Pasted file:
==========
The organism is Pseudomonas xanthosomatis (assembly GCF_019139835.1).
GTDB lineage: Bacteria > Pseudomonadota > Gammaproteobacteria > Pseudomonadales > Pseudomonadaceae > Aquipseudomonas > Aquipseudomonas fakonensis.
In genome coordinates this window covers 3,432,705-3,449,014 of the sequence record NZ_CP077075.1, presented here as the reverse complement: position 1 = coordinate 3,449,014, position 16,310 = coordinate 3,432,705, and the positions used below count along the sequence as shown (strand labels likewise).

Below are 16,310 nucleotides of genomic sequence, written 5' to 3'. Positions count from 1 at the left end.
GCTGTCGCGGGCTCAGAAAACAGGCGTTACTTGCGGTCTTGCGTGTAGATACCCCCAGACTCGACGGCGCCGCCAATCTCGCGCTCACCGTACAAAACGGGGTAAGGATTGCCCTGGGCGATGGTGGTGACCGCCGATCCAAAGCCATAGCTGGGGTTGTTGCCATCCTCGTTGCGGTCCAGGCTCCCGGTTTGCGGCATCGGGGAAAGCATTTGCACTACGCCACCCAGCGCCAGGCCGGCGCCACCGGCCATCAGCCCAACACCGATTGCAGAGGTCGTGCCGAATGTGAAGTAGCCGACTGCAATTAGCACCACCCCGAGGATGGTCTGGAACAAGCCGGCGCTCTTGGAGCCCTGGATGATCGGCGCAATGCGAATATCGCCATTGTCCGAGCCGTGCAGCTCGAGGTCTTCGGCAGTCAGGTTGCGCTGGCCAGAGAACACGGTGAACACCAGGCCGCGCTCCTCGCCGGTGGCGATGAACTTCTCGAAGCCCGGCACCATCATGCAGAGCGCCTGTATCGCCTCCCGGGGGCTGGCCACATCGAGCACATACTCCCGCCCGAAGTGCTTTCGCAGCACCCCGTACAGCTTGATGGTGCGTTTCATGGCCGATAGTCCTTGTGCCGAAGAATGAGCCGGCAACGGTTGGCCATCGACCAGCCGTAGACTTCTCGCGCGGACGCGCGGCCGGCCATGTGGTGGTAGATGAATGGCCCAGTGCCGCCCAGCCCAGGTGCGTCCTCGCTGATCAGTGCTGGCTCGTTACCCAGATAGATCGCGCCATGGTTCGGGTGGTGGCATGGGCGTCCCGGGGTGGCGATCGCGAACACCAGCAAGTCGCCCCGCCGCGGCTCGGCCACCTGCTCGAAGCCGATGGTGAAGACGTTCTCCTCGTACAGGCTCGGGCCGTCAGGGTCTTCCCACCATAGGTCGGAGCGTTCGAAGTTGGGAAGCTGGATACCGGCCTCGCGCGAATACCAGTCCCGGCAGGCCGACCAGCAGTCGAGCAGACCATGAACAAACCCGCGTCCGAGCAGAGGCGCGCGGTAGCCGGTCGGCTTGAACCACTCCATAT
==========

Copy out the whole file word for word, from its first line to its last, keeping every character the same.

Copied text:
The organism is Pseudomonas xanthosomatis (assembly GCF_019139835.1).
GTDB lineage: Bacteria > Pseudomonadota > Gammaproteobacteria > Pseudomonadales > Pseudomonadaceae > Aquipseudomonas > Aquipseudomonas fakonensis.
In genome coordinates this window covers 3,432,705-3,449,014 of the sequence record NZ_CP077075.1, presented here as the reverse complement: position 1 = coordinate 3,449,014, position 16,310 = coordinate 3,432,705, and the positions used below count along the sequence as shown (strand labels likewise).

Below are 16,310 nucleotides of genomic sequence, written 5' to 3'. Positions count from 1 at the left end.
GCTGTCGCGGGCTCAGAAAACAGGCGTTACTTGCGGTCTTGCGTGTAGATACCCCCAGACTCGACGGCGCCGCCAATCTCGCGCTCACCGTACAAAACGGGGTAAGGATTGCCCTGGGCGATGGTGGTGACCGCCGATCCAAAGCCATAGCTGGGGTTGTTGCCATCCTCGTTGCGGTCCAGGCTCCCGGTTTGCGGCATCGGGGAAAGCATTTGCACTACGCCACCCAGCGCCAGGCCGGCGCCACCGGCCATCAGCCCAACACCGATTGCAGAGGTCGTGCCGAATGTGAAGTAGCCGACTGCAATTAGCACCACCCCGAGGATGGTCTGGAACAAGCCGGCGCTCTTGGAGCCCTGGATGATCGGCGCAATGCGAATATCGCCATTGTCCGAGCCGTGCAGCTCGAGGTCTTCGGCAGTCAGGTTGCGCTGGCCAGAGAACACGGTGAACACCAGGCCGCGCTCCTCGCCGGTGGCGATGAACTTCTCGAAGCCCGGCACCATCATGCAGAGCGCCTGTATCGCCTCCCGGGGGCTGGCCACATCGAGCACATACTCCCGCCCGAAGTGCTTTCGCAGCACCCCGTACAGCTTGATGGTGCGTTTCATGGCCGATAGTCCTTGTGCCGAAGAATGAGCCGGCAACGGTTGGCCATCGACCAGCCGTAGACTTCTCGCGCGGACGCGCGGCCGGCCATGTGGTGGTAGATGAATGGCCCAGTGCCGCCCAGCCCAGGTGCGTCCTCGCTGATCAGTGCTGGCTCGTTACCCAGATAGATCGCGCCATGGTTCGGGTGGTGGCATGGGCGTCCCGGGGTGGCGATCGCGAACACCAGCAAGTCGCCCCGCCGCGGCTCGGCCACCTGCTCGAAGCCGATGGTGAAGACGTTCTCCTCGTACAGGCTCGGGCCGTCAGGGTCTTCCCACCATAGGTCGGAGCGTTCGAAGTTGGGAAGCTGGATACCGGCCTCGCGCGAATACCAGTCCCGGCAGGCCGACCAGCAGTCGAGCAGACCATGAACAAACCCGCGTCCGAGCAGAGGCGCGCGGTAGCCGGTCGGCTTGAACCACTCCATAT